Even if Amazon’s got a Kindle 3 locked and loaded, it won’t be shipping with a color display. At a shareholder meeting today, Amazon CEO Jeff Bezos said that while he’s seen such technology “in the laboratory,” it’s “not ready for prime time production” and a color screen Kindle is “a long way out.”
I’m perfectly fine with the Kindle ($259) staying black & white in the near term – as Amazon doesn’t need to provide a full-on iPad competitor. In fact, I’d further simplify their e-reader line by dropping 3G connectivity – which increases the cost of entry, both in terms of hardware and ongoing cellular service. So let’s go WiFi-only. Macworld Editor Jason Snell also suggests possibly dropping the keyboard for a more compact form. Facebook, Twitter? Pass. Focus on providing the absolute best (monochrome) digital book experience. I’d also take a (free) RSS reader that caches content. Not a hard requirement, but a nice-to-have.
Amazon thinks they’re moving a lot of units now. But should they drop the price to $99 in a stripped down model, the response would be overwhelming. Although, $129 might be a more realistic price point to cover engineering, hardware, marketing, etc while making a few bucks on the front end. At $99 or $129, I’d immediately buy three. One for Melissa and I, and one for each of our moms. (All of which Borders is probably banking on with their upcoming $150 Kobo reader competitor.)
(via Engadget, who also provided the inspiration for a Colorware Kindle visual)
14 thoughts on “I Don’t Need A Color Kindle”
Yeah, I wouldn’t mind something simpler. Obviously, though, Amazon wants 24/7 data access so people can buy books on a whim.
They could probably work deals with Boingo, AT&T, and other WiFi providers to partially close the gap but for less cash. I bet a lot of ebook purchases are made in airports…
“Amazon thinks they’re moving a lot of units now. But should they drop the price to $99 in a stripped down model, the response would be overwhelming.”
It’s odd. Price point really is key. They should basically just give away a stripped down wifi model with software-keyboard, while keeping their groovy wireless model for a pricier XL version.
I buy a lot of books, but I really like the dead tree format. The apparent value of a Kindle to me is close to (though above) zero. But if Amazon gave me a cheap Kindle, I’d likely grow accustomed to it, and buy more books from them going forward.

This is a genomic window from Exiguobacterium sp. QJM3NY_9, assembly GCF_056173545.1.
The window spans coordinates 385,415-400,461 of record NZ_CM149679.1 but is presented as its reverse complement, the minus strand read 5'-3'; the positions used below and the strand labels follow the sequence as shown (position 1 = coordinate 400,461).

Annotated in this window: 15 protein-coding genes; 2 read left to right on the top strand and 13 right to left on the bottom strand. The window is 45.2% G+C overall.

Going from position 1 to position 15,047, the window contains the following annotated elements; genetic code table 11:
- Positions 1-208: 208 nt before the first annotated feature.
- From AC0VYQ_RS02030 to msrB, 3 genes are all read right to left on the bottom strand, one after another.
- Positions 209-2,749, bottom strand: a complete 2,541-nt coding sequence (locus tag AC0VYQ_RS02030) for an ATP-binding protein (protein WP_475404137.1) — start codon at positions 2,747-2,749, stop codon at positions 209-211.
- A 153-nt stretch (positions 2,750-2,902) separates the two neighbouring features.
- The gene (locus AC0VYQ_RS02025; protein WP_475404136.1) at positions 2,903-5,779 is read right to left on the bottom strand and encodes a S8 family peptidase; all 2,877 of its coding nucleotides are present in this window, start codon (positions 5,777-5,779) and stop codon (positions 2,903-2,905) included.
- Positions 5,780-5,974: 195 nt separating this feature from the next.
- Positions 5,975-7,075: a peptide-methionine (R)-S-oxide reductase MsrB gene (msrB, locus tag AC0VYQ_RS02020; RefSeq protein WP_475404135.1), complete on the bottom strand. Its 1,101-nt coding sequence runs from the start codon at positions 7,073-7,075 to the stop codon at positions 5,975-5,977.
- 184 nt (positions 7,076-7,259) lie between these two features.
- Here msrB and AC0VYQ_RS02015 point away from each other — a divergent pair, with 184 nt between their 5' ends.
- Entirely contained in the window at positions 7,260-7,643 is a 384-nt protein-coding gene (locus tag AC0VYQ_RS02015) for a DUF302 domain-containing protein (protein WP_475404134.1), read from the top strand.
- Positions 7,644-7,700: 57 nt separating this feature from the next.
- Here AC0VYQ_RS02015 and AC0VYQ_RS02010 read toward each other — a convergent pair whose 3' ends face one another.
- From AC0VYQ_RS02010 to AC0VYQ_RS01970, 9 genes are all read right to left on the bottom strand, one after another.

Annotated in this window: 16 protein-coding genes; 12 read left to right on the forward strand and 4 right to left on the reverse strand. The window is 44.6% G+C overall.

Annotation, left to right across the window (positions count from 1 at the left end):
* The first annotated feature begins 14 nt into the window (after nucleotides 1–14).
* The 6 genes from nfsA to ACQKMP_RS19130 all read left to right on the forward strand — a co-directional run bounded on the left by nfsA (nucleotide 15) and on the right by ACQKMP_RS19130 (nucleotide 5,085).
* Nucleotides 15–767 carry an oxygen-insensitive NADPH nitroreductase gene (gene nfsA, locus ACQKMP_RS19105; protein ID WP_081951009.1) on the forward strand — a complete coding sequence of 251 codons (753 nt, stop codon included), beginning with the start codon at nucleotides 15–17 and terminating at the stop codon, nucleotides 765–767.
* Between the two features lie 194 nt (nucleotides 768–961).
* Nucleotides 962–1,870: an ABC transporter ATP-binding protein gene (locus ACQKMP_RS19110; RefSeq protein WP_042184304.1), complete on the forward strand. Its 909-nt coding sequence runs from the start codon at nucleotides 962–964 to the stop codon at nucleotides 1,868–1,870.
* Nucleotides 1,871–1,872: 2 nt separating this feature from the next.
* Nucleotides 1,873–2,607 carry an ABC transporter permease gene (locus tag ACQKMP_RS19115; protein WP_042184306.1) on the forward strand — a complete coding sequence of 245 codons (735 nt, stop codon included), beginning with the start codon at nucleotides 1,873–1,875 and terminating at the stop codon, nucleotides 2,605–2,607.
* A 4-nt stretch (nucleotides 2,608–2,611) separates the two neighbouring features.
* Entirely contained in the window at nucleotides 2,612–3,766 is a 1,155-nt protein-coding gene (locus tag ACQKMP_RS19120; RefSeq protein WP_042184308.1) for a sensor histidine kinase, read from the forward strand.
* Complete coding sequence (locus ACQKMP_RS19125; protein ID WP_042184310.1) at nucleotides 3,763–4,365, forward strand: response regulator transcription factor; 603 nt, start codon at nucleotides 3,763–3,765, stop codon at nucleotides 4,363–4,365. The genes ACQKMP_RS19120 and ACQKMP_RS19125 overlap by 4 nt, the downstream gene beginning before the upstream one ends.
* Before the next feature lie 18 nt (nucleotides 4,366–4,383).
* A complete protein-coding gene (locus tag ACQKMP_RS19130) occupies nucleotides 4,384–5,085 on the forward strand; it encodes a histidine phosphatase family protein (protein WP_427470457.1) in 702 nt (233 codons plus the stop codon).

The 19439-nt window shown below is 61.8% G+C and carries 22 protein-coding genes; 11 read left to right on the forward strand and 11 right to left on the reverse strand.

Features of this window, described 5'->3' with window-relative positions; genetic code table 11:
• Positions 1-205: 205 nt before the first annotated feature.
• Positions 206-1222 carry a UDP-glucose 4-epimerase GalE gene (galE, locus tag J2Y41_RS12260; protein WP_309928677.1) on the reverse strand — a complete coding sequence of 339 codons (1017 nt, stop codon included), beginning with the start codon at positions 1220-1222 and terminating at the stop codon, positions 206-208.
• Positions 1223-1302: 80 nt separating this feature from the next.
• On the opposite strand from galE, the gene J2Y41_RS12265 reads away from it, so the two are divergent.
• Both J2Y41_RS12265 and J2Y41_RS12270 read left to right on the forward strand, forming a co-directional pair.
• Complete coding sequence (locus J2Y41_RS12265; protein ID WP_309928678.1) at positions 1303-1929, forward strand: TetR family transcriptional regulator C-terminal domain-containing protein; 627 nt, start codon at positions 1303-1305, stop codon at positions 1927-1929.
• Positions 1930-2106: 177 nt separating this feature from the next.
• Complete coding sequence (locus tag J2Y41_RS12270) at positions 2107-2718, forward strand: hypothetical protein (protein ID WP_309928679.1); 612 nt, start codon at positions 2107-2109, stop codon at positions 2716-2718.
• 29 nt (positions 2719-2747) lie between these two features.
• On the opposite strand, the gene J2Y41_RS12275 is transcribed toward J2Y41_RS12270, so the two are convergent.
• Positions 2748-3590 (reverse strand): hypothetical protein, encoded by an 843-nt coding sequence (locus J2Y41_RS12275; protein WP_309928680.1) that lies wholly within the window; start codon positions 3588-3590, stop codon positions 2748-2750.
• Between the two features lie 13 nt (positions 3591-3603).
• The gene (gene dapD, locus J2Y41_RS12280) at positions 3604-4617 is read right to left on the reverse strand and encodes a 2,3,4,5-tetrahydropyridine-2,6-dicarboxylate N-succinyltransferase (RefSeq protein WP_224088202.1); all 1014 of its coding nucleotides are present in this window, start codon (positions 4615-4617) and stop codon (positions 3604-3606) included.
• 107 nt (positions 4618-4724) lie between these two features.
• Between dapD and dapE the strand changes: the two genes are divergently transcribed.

If it’s possible I completely disagree and agree with this post Dave. On one hand I think device price will ultimately be the feature that brings the Kindle to the masses – as I said a while back
I can see $150 or a little less as the prefect pricepoint on a Wi-Fi only Kindle
But I do not think they should throw out the 3G version entirely. We use 3G quite a bit and I think there’s still a market for that instantly available service – especially when on the road or in rural areas that still get mobile service. So for that I’m still willing to pay a little more even when the iPad and other nice (but heavier) tablets are available.
I think Amazon needs to view the Kindle as a loss leader–the shaver, and the books as the blades. Sell enough Kindles at almost any price, and the extra book sales will make up for it. And yes, a price close to $100 (whether $99 or $129, but not $150) would likely get me to buy one or two. Where I simply won’t otherwise. I can get by with the Kindle App on the iPad just fine in most cases, other than the whole gorilla arm thing (or whatever you call the iPad variant–post iPad stress syndrome (PiSS)?)
I think the 3G modem will sell more books, but I have no idea how much extra that 3G radio costs vs. a WiFi only model. If its low enough they should just leave it in. Yeah I know Apple wants $129 for a freaking 3G radio but that’s probably ridiculous. HP wants $125 for a Gobi 3G radio (more expensive than a dedicated GSM unit) with GPS. And they’re almost certainly marking their costs up 100% or so. Still, probably a significant chunk vs. a $129 price point…